Ignorance illusion in decisions under risk: The impact of perceived expertise on probability weighting
Baars M, Goedde-Menke M
Current decision-making models assume that an individual's attitude towards risk is unique. Hence, a decision maker's processing of probabilities and the resulting degree of probability weighting should not vary within the domain of risk. This paper provides evidence that challenges this assumption. We conduct two experiments involving different gambles, that is, risky games where objective probabilities are known, no further information-based advantages exist, and outcomes are independent of knowledge. Even though all probabilities are explicitly provided, we find that individuals exhibit more pronounced inverse-S-shaped probability weighting if they perceive their level of expertise regarding a gamble to be lower. This result suggests that individuals are subject to ignorance illusion in decisions under risk, constituting expertise-dependent risk attitudes. We document that ignorance illusion stems from the wrongly assigned importance of perceived expertise in the decision-making process and that it occurs in both the gain and the loss domain.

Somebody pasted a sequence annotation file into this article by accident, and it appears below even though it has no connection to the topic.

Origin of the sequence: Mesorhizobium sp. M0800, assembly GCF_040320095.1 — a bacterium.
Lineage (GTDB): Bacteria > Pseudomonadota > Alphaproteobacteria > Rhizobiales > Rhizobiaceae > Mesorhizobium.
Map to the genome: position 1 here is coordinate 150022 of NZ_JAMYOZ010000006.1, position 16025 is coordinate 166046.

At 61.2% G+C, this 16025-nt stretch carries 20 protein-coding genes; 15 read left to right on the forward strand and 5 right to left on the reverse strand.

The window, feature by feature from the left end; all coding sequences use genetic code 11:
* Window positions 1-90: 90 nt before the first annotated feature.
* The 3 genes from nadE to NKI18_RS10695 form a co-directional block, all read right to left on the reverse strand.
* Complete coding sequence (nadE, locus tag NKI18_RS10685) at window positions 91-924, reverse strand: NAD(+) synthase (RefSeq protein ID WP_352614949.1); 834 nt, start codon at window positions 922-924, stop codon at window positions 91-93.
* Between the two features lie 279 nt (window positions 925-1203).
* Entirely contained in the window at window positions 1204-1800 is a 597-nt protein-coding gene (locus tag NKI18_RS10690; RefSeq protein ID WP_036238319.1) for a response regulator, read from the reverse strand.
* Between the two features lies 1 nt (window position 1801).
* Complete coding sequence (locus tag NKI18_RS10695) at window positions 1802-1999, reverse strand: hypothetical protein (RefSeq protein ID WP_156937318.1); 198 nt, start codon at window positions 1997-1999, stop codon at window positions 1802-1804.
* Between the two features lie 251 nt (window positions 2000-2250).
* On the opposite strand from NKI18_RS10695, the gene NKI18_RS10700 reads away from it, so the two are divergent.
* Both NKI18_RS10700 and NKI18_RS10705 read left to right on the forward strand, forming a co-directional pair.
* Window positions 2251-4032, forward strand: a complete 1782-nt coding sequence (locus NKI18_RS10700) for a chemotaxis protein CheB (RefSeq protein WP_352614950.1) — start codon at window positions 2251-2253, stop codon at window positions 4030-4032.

decision making; ignorance illusion; perceived expertise; probability weighting; risk